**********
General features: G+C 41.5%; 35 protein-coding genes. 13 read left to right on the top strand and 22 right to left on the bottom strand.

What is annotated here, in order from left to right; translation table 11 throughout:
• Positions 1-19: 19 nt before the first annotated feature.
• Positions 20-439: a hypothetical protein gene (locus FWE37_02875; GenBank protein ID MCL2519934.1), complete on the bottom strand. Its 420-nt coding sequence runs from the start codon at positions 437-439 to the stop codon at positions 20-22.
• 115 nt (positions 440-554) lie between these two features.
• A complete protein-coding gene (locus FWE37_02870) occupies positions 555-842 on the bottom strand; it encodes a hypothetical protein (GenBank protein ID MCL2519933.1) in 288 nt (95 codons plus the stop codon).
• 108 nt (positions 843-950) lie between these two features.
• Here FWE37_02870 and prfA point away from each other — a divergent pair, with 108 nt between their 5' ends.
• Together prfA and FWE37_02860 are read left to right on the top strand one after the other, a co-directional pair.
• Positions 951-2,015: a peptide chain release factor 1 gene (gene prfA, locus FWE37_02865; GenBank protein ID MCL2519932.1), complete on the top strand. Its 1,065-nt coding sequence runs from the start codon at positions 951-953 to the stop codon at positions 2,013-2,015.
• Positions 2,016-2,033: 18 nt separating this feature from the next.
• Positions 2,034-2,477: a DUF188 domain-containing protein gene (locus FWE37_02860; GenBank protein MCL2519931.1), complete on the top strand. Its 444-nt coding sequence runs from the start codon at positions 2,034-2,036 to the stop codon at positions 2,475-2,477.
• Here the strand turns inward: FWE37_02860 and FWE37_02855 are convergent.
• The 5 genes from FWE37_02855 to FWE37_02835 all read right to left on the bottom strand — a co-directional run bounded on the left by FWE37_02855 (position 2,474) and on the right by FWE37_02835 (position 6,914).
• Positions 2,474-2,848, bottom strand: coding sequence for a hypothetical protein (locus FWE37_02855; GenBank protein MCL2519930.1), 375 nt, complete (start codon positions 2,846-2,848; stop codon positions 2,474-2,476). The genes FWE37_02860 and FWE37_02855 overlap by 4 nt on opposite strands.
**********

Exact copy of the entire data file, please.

General features: G+C 41.5%; 35 protein-coding genes. 13 read left to right on the top strand and 22 right to left on the bottom strand.

What is annotated here, in order from left to right; translation table 11 throughout:
• Positions 1-19: 19 nt before the first annotated feature.
• Positions 20-439: a hypothetical protein gene (locus FWE37_02875; GenBank protein ID MCL2519934.1), complete on the bottom strand. Its 420-nt coding sequence runs from the start codon at positions 437-439 to the stop codon at positions 20-22.
• 115 nt (positions 440-554) lie between these two features.
• A complete protein-coding gene (locus FWE37_02870) occupies positions 555-842 on the bottom strand; it encodes a hypothetical protein (GenBank protein ID MCL2519933.1) in 288 nt (95 codons plus the stop codon).
• 108 nt (positions 843-950) lie between these two features.
• Here FWE37_02870 and prfA point away from each other — a divergent pair, with 108 nt between their 5' ends.
• Together prfA and FWE37_02860 are read left to right on the top strand one after the other, a co-directional pair.
• Positions 951-2,015: a peptide chain release factor 1 gene (gene prfA, locus FWE37_02865; GenBank protein ID MCL2519932.1), complete on the top strand. Its 1,065-nt coding sequence runs from the start codon at positions 951-953 to the stop codon at positions 2,013-2,015.
• Positions 2,016-2,033: 18 nt separating this feature from the next.
• Positions 2,034-2,477: a DUF188 domain-containing protein gene (locus FWE37_02860; GenBank protein MCL2519931.1), complete on the top strand. Its 444-nt coding sequence runs from the start codon at positions 2,034-2,036 to the stop codon at positions 2,475-2,477.
• Here the strand turns inward: FWE37_02860 and FWE37_02855 are convergent.
• The 5 genes from FWE37_02855 to FWE37_02835 all read right to left on the bottom strand — a co-directional run bounded on the left by FWE37_02855 (position 2,474) and on the right by FWE37_02835 (position 6,914).
• Positions 2,474-2,848, bottom strand: coding sequence for a hypothetical protein (locus FWE37_02855; GenBank protein MCL2519930.1), 375 nt, complete (start codon positions 2,846-2,848; stop codon positions 2,474-2,476). The genes FWE37_02860 and FWE37_02855 overlap by 4 nt on opposite strands.